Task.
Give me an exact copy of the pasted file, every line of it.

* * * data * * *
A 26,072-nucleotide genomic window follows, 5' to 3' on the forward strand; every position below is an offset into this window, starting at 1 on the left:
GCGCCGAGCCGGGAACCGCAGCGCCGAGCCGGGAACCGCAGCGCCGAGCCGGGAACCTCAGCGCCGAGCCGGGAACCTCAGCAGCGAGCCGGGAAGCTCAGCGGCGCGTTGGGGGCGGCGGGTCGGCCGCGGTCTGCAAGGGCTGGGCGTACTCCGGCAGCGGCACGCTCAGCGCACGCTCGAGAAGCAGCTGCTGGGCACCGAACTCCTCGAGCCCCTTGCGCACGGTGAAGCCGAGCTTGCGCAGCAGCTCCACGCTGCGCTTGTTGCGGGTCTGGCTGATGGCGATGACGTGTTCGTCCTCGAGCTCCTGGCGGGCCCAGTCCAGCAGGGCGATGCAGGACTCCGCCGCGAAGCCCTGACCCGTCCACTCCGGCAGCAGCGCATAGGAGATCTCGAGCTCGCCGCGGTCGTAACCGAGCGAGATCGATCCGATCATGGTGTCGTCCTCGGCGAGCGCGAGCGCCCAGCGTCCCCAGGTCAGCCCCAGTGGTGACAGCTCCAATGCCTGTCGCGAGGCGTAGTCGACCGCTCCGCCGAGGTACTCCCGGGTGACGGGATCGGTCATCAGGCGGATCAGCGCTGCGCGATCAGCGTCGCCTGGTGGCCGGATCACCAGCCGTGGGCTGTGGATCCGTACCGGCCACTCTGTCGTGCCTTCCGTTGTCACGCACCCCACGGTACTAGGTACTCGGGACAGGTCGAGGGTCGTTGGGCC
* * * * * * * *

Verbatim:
A 26,072-nucleotide genomic window follows, 5' to 3' on the forward strand; every position below is an offset into this window, starting at 1 on the left:
GCGCCGAGCCGGGAACCGCAGCGCCGAGCCGGGAACCGCAGCGCCGAGCCGGGAACCTCAGCGCCGAGCCGGGAACCTCAGCAGCGAGCCGGGAAGCTCAGCGGCGCGTTGGGGGCGGCGGGTCGGCCGCGGTCTGCAAGGGCTGGGCGTACTCCGGCAGCGGCACGCTCAGCGCACGCTCGAGAAGCAGCTGCTGGGCACCGAACTCCTCGAGCCCCTTGCGCACGGTGAAGCCGAGCTTGCGCAGCAGCTCCACGCTGCGCTTGTTGCGGGTCTGGCTGATGGCGATGACGTGTTCGTCCTCGAGCTCCTGGCGGGCCCAGTCCAGCAGGGCGATGCAGGACTCCGCCGCGAAGCCCTGACCCGTCCACTCCGGCAGCAGCGCATAGGAGATCTCGAGCTCGCCGCGGTCGTAACCGAGCGAGATCGATCCGATCATGGTGTCGTCCTCGGCGAGCGCGAGCGCCCAGCGTCCCCAGGTCAGCCCCAGTGGTGACAGCTCCAATGCCTGTCGCGAGGCGTAGTCGACCGCTCCGCCGAGGTACTCCCGGGTGACGGGATCGGTCATCAGGCGGATCAGCGCTGCGCGATCAGCGTCGCCTGGTGGCCGGATCACCAGCCGTGGGCTGTGGATCCGTACCGGCCACTCTGTCGTGCCTTCCGTTGTCACGCACCCCACGGTACTAGGTACTCGGGACAGGTCGAGGGTCGTTGGGCC